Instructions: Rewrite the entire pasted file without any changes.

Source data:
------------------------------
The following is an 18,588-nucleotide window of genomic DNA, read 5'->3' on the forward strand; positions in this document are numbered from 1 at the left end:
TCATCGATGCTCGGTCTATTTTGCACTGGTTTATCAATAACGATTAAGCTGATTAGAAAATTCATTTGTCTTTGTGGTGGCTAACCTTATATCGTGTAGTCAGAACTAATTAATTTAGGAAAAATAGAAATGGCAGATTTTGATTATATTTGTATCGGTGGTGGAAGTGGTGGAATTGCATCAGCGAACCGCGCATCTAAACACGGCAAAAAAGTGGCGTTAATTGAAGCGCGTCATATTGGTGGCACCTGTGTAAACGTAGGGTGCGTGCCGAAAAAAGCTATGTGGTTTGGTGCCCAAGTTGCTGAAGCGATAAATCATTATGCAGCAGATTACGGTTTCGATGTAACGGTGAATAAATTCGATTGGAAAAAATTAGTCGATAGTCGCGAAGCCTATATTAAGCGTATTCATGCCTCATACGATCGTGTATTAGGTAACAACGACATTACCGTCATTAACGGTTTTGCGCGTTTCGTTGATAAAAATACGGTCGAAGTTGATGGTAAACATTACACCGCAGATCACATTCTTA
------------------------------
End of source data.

The following is an 18,588-nucleotide window of genomic DNA, read 5'->3' on the forward strand; positions in this document are numbered from 1 at the left end:
TCATCGATGCTCGGTCTATTTTGCACTGGTTTATCAATAACGATTAAGCTGATTAGAAAATTCATTTGTCTTTGTGGTGGCTAACCTTATATCGTGTAGTCAGAACTAATTAATTTAGGAAAAATAGAAATGGCAGATTTTGATTATATTTGTATCGGTGGTGGAAGTGGTGGAATTGCATCAGCGAACCGCGCATCTAAACACGGCAAAAAAGTGGCGTTAATTGAAGCGCGTCATATTGGTGGCACCTGTGTAAACGTAGGGTGCGTGCCGAAAAAAGCTATGTGGTTTGGTGCCCAAGTTGCTGAAGCGATAAATCATTATGCAGCAGATTACGGTTTCGATGTAACGGTGAATAAATTCGATTGGAAAAAATTAGTCGATAGTCGCGAAGCCTATATTAAGCGTATTCATGCCTCATACGATCGTGTATTAGGTAACAACGACATTACCGTCATTAACGGTTTTGCGCGTTTCGTTGATAAAAATACGGTCGAAGTTGATGGTAAACATTACACCGCAGATCACATTCTTA